Yesterday afternoon, there were two matches played at Goodison Park. One was viewed by David Moyes, while the other was watched by the rest of us.
Over on Moyes-cam, the Scot witnessed his Manchester United side "keep the ball incredibly well" and "keep control of the game". In contrast, on television screens around the world, last season's champions by an 11-point margin produced an abject, inept, snail-paced and largely clueless performance. Come the final whistle, the 2-0 defeat was kind on them.
While it may not have been as harrowing as February's loss to Olympiacos by the same margin, it was a close second during what has been a "rank and rotten" - to use a Moyes phrase - campaign for those of a United persuasion.
On a personal level, though, Sunday's defeat to Everton will have left Moyes emotionally battered and bruised. After 11 years of hard graft on Merseyside, the 50-year-old was roundly jeered by those that had given him a standing ovation just 11 months earlier.
In the days leading up to this fixture, Moyes was fooling nobody when he spun the 'just another game' tag. He was desperate to silence the inevitable boos and mocking chants that greeted his Goodison return.
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Yet, just when he needed his players to stand shoulder to shoulder with him, chests puffed out, they left their boss isolated and vulnerable.
From the first whistle, Moyes stood on the edge of his technical area waving his hands as if he was stranded on a desert island trying to capture the attention of a passing plane. Meanwhile, the response from his charges on the pitch was to seemingly shun his existence like an embarrassed teenager being dropped off at the school disco by an over-protective parent.
As the first half became the second, Moyes gave up the ghost, retreated to his seat in the away dugout and proceeded to flick through a flip chart of set-piece routines with his assistant Steve Round.
All the while, he had to endure his opposite number and replacement, Roberto Martinez, exude confidence on the touchline as his players, many of whom Moyes had convinced to join the club, hang on his every word, carrying out each order to the letter.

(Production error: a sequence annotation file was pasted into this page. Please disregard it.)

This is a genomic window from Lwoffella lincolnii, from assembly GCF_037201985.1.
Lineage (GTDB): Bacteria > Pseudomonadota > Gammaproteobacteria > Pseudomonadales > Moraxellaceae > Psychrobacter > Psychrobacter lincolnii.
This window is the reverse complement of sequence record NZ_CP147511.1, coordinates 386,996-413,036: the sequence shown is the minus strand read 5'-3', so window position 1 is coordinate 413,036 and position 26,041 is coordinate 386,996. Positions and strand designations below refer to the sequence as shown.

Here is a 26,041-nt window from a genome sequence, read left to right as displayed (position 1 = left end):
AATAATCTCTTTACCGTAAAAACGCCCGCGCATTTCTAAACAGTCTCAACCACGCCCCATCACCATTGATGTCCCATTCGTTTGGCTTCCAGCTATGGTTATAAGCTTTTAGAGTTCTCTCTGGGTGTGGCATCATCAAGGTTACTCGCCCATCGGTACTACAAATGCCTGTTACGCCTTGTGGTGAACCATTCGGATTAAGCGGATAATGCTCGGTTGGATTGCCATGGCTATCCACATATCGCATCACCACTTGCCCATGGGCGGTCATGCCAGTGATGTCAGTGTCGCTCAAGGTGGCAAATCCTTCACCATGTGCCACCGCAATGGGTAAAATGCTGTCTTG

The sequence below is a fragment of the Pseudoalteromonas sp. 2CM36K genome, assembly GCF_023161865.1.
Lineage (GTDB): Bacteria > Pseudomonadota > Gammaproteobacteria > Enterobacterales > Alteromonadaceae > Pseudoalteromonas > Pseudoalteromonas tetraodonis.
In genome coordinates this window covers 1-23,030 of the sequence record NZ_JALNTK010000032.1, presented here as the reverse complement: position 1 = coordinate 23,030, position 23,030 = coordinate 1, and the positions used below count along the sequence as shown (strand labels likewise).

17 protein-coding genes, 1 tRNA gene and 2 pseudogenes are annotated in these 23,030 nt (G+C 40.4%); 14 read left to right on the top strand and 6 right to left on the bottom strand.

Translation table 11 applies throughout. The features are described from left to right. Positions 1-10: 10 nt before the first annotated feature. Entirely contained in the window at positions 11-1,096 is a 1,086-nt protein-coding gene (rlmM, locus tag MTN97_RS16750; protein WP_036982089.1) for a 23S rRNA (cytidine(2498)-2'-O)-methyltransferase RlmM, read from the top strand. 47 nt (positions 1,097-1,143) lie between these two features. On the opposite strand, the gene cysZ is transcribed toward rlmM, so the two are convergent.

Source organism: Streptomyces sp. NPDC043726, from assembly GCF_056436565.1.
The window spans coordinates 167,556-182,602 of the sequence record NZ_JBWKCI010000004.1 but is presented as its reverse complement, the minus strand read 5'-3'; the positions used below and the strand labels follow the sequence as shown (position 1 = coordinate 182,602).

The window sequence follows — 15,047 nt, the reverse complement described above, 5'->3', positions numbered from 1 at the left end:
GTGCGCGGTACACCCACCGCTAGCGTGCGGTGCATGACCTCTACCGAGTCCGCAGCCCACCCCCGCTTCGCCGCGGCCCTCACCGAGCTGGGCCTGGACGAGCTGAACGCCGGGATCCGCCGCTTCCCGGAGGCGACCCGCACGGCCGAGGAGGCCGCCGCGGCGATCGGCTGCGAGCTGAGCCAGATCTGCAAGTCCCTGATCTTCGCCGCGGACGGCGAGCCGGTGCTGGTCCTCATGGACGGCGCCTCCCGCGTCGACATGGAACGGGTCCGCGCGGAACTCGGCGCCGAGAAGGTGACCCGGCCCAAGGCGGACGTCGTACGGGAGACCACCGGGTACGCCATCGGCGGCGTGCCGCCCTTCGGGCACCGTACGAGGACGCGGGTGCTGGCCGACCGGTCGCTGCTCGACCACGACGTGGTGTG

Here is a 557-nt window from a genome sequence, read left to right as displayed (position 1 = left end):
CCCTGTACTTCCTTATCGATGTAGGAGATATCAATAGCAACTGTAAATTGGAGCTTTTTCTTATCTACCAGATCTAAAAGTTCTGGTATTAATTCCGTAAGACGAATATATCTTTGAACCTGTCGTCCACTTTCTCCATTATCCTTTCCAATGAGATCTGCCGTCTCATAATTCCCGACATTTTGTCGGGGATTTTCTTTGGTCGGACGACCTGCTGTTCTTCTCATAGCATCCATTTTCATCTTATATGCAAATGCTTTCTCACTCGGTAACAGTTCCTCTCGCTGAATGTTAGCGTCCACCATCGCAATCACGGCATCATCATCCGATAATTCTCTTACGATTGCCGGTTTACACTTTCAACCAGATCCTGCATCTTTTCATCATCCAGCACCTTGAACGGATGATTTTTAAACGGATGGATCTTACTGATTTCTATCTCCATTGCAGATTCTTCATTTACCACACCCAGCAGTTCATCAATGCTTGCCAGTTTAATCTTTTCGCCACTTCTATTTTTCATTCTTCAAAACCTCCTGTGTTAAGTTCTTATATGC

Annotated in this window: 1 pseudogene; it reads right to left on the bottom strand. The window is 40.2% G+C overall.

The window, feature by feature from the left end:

In his role as a Sky Sports pundit, United's former treble-winning striker Dwight Yorke, ridiculed by some United fans for being overly optimistic on occasions, reflected: "You expect players to be fresh and up for the game for the manager's sake because they know how important it was for him. He has learnt the players he trusted in let him down badly."
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This morning, ex-England and Liverpool midfielder Jamie Redknapp weighed into the debate by writing in the Daily Mail: "The players look unhappy with David Moyes - they are not performing for him. It is a real worry and he needs to get them motivated fast."
It was recently discussed here on Sports Mole just how much the fans would play a leading role in determining Moyes's future and while that remains a relevant point, what could prove terminal to Moyes's tenure is that he has now reportedly lost the faith, assuming that he once had it, of those that many had expected to be the cornerstone of the United team for campaigns to come.
There may be a number of senior players that are said to have held serious misgivings for some time regarding Moyes's ability to keep the Old Trafford trophy count ticking over smoothly, but with those tipped for summer departures, it was an issue that the former Preston North End centre-half and boss could sweep under the carpet, until next season at least.
Danny Welbeck, though, is a different proposition. Born in Longsight, the 23-year-old may divide opinion where his goalscoring credentials are concerned, but the local lad, in the eyes of the supporters, is one of their own – something that since the 'Class of 92' disbanded has been all too rare.
However, journalists with a close connection to the club have within the last 24 hours insisted that Welbeck, not known as trouble-maker, is prepared to depart a team that he has supported since birth, citing a lack of playing time and faith shown in his ability by Moyes.
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For his part, Moyes said this when pressed by reporters after the Everton loss: "Danny Welbeck is really important to me and I really value him. There have been lots of stories. I can only tell you Danny Welbeck is really important to me and really important to Manchester United." Note that he failed to dismiss the rumour that the England international had actually grown disgruntled.
What's more, defender Phil Jones, once tipped by Sir Alex Ferguson to become one of United's greatest ever players, will not have taken too kindly to his actions being publicly branded "stupid" by his manager after he had given away a penalty against the Toffees.
As well as Welbeck, Tom Cleverley and Chris Smalling have also been reprimanded by Moyes in recent weeks for a night on the tiles. Such players, scared of the wrath that they would suffer, would not have taken such a risk during Ferguson's regime – a regime that they ultimately respected and believed in.
Jamie Carragher, basking in the glory that after 24 years of disappointment, his beloved Liverpool are on the cusp of winning a league title (as if Moyes needed another stick to be beaten with), said in the Sky Sports studio after Moyes had spoken to the broadcaster yesterday evening: "That's the worst I've seen from them over 90 minutes. If David Moyes thinks Man United played well, I would worry for Man United."
As the Everton fans taunted their counterparts with chants of "stuck with Moyes", it's becoming increasingly apparent that the United dressing room have started to share Carragher's apprehension.